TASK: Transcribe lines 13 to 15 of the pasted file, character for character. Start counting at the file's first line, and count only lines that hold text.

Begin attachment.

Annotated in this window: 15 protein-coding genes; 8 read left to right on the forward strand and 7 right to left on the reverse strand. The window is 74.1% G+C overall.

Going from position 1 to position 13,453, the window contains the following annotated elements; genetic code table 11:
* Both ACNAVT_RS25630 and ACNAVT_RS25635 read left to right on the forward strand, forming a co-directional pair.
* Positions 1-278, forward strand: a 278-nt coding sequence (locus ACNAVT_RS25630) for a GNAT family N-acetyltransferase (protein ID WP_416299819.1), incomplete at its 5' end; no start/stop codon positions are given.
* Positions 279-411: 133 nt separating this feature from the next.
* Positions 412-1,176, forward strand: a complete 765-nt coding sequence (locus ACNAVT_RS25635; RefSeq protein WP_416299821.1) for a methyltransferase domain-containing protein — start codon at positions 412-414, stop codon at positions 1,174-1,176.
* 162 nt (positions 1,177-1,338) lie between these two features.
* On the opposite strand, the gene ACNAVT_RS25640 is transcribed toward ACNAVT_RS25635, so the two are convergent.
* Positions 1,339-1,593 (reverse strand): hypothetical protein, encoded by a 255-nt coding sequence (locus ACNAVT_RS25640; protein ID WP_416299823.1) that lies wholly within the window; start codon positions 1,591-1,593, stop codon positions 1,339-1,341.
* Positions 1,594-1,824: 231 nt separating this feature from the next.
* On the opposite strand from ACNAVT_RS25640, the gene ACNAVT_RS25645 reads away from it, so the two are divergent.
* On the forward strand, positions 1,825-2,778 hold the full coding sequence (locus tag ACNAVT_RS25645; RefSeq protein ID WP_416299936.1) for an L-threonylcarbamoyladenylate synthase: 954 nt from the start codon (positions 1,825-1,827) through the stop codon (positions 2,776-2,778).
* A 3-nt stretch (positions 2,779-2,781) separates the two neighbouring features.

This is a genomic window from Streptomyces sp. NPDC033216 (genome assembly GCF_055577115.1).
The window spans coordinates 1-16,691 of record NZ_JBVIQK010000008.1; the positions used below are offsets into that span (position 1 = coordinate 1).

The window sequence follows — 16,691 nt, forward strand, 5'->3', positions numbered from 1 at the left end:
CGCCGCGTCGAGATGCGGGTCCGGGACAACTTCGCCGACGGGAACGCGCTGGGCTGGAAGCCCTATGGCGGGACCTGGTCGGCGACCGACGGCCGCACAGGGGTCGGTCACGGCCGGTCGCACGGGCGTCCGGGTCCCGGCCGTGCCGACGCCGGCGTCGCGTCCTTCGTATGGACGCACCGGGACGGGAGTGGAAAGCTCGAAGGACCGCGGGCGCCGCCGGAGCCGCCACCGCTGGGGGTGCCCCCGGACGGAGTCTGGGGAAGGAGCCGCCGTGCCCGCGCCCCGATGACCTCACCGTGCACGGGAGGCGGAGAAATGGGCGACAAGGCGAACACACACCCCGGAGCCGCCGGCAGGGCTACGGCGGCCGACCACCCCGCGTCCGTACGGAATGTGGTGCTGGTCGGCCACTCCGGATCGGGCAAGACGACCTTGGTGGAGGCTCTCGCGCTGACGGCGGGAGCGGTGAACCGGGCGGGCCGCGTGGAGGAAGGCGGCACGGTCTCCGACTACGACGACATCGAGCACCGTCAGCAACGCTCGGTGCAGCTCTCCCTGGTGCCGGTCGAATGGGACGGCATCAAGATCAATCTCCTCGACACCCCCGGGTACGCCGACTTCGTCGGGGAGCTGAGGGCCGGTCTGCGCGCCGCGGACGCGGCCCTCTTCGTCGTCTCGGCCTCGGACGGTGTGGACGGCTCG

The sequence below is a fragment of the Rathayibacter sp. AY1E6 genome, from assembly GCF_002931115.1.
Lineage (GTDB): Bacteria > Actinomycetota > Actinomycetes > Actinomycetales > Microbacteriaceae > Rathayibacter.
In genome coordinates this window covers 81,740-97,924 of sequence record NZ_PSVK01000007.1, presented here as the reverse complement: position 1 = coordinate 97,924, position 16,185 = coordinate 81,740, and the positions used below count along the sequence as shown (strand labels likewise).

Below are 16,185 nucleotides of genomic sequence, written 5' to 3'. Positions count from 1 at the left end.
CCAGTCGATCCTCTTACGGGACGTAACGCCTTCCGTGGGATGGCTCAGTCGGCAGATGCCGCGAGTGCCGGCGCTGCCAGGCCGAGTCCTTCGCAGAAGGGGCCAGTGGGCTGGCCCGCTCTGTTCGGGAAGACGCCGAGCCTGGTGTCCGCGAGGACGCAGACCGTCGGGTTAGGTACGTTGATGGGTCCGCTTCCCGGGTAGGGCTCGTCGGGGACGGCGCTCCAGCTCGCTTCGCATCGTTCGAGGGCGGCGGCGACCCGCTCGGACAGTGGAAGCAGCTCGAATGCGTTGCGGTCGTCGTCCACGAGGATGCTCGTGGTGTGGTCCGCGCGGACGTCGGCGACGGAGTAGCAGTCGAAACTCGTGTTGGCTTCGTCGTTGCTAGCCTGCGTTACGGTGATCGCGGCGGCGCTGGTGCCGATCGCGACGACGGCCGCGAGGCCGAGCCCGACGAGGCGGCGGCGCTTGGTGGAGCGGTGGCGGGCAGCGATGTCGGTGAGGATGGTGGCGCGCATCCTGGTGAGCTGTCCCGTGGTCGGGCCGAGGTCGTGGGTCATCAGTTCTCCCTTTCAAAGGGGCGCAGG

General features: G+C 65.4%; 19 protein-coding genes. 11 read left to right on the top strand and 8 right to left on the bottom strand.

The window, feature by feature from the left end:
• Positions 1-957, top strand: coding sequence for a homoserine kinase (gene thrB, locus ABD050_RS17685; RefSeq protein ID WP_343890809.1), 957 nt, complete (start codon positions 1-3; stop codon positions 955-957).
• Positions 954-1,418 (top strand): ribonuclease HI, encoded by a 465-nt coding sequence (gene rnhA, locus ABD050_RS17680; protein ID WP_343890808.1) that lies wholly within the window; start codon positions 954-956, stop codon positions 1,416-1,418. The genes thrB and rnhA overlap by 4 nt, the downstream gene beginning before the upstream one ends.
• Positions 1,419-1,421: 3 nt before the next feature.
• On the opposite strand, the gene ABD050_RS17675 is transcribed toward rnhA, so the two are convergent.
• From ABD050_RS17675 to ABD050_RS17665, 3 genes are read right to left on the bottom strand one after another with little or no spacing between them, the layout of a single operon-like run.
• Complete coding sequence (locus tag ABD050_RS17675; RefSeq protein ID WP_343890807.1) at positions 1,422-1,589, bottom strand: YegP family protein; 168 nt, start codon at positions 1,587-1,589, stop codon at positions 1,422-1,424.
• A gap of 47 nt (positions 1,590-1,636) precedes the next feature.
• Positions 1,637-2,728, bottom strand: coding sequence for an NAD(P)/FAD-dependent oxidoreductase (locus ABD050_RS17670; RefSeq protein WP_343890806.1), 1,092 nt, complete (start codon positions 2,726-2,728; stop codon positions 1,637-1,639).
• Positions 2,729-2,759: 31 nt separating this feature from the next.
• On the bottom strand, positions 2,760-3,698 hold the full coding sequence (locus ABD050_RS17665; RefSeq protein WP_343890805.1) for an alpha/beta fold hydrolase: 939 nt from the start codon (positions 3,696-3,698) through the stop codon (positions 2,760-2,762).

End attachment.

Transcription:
* A 3-nt stretch (positions 2,779-2,781) separates the two neighbouring features.

This is a genomic window from Streptomyces sp. NPDC033216 (genome assembly GCF_055577115.1).
The window spans coordinates 1-16,691 of record NZ_JBVIQK010000008.1; the positions used below are offsets into that span (position 1 = coordinate 1).